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Comparing Uninterruptible Power Supply (UPS) Energy Storage Options

Four UPS energy storage options have advantages and disadvantages. Here's how to know what's right for your mission-critical environment.

By Robert Lindsay  
OTHER PARTS OF THIS ARTICLEPt. 1: This PagePt. 2: UPS Energy Storage Option 1: Lead-Acid Batteries Pt. 3: UPS Energy Storage Option 2: Lithium-Ion Batteries Pt. 4: UPS Energy Storage Option 3: Nickel-Zinc Batteries Pt. 5: UPS Energy Storage Option 4: Flywheels Pt. 6: Which UPS Energy Storage System Should FMs Use?

In data centers and mission-critical facilities, the uninterruptible power supply (UPS) is an essential failsafe device. If power goes down, the UPS provides brief ride-through time during the automatic switchover to auxiliary power. But during that 10-12 second switchover, the UPS needs to deliver a high amount of power to the facility to keep it operational. To handle that switchover, the UPS needs a reliable stored energy power source: If the UPS fails, power goes out in the facility, resulting in costly downtime. 

Facility managers should be familiar with four types of UPS energy storage systems: lead-acid batteries, lithium-ion batteries, nickel-zinc batteries, and flywheels (a.k.a., rotary systems). All have advantages and disadvantages; by taking a close look at their characteristics, facility managers can decide which they should consider using in a mission-critical environment.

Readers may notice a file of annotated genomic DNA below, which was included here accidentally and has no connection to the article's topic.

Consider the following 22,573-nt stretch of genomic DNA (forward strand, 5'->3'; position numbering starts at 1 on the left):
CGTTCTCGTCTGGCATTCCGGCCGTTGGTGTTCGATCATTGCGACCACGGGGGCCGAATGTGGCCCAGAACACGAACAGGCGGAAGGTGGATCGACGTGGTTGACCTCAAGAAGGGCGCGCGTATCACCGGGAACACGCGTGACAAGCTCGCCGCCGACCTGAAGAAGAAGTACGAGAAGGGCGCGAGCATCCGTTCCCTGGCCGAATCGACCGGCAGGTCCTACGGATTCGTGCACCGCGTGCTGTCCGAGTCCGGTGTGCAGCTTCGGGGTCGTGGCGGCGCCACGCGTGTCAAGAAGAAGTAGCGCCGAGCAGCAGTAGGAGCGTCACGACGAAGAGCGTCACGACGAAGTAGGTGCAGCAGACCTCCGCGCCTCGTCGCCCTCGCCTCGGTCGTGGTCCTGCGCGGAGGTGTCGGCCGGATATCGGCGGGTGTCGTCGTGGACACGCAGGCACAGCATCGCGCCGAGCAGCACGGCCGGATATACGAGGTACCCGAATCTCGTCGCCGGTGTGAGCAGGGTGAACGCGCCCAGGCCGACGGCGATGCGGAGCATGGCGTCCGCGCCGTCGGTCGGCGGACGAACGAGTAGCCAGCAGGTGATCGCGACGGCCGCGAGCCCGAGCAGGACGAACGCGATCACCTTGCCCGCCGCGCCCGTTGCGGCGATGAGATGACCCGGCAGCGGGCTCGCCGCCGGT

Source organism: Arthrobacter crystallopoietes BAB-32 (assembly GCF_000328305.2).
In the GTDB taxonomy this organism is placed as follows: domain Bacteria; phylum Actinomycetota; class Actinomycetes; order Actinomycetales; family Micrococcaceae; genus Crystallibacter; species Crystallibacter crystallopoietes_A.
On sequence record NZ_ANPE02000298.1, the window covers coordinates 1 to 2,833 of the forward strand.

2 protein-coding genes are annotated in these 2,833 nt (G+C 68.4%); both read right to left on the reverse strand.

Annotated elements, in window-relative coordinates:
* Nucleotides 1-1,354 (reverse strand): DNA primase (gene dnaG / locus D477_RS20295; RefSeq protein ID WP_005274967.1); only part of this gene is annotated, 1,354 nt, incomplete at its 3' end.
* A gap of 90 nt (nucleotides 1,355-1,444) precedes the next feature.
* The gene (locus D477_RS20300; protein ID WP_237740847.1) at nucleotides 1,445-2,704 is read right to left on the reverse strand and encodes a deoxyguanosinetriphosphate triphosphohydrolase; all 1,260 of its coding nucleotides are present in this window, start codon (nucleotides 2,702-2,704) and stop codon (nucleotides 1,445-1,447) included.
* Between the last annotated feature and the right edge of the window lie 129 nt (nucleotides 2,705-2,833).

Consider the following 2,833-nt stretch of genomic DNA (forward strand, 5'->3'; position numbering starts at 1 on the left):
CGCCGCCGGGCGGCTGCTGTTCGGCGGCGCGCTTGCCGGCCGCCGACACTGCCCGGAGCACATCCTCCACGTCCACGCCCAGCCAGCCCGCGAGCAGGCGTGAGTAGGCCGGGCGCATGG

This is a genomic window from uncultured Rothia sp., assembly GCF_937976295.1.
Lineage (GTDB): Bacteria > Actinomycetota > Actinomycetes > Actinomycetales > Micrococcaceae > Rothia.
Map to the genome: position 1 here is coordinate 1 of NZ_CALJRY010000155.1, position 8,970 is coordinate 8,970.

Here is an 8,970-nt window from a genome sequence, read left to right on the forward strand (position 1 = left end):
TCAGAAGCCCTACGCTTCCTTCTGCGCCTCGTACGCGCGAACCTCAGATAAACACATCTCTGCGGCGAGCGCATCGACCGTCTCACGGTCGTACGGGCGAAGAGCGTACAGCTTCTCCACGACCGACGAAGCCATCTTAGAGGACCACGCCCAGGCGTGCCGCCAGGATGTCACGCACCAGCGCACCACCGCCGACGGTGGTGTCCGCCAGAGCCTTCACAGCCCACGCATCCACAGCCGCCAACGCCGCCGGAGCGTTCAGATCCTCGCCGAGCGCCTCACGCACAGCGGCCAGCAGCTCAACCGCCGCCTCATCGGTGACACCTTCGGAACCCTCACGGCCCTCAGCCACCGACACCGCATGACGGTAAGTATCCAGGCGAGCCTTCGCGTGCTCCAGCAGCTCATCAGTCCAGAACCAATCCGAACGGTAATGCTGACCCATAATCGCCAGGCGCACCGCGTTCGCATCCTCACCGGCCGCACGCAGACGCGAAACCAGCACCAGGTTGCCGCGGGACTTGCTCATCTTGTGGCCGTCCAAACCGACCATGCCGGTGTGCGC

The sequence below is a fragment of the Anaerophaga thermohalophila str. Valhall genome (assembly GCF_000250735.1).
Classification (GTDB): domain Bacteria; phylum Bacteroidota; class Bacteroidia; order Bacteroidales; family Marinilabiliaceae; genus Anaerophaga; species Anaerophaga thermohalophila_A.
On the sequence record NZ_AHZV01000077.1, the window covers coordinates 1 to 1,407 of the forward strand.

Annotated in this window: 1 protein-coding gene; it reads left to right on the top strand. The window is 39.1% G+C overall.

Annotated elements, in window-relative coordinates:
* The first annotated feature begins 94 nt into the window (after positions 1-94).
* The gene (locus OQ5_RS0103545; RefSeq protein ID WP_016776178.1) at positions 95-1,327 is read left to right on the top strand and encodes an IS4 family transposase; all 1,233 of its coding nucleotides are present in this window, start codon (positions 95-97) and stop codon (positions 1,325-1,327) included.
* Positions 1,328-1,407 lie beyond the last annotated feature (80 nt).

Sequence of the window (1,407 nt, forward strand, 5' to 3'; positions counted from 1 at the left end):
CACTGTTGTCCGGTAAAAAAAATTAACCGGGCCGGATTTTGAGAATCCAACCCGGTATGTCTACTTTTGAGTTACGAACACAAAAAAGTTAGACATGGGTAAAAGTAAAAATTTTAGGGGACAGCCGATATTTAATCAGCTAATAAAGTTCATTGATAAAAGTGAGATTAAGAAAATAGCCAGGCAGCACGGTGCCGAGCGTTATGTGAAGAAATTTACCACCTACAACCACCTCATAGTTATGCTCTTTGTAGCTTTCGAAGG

A Few Technical Terms

It’s important for facility managers to understand a few basic technical terms to compare the performance of batteries and flywheels.

• Cycle Life: The number of times a battery can be discharged to 50 percent power and recharged to 100 percent power before it dies. For example, a battery with a cycle life of 300 can be discharged and recharged 300 times.

• Discharge Rate: The rate at which a battery or flywheel discharges its entire power load. The faster the discharge rate, the more capable the device is of delivering large amounts of power to the UPS. For example, a battery with a two-minute discharge rate can deliver power faster than a battery with a 10-minute discharge rate.

Thermal Runaway: A dangerous condition that may occur if a battery is overcharged, charged too quickly, or operated in very high temperature environments. If the heat generated by the battery is not properly dissipated (released), the chemical reaction in a battery cell exceeds its ability to disperse that heat, resulting in a battery explosion. Different batteries have higher or lower susceptibility to thermal runaway, based on their design and/or chemistry.

• Battery Management System: A monitoring platform that provides facility engineers with real-time battery status and performance data. All lithium batteries come with a built-in battery management system, but a battery management system is optional for lead-acid and nickel-zinc batteries.

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  posted on 11/7/2018   Article Use Policy

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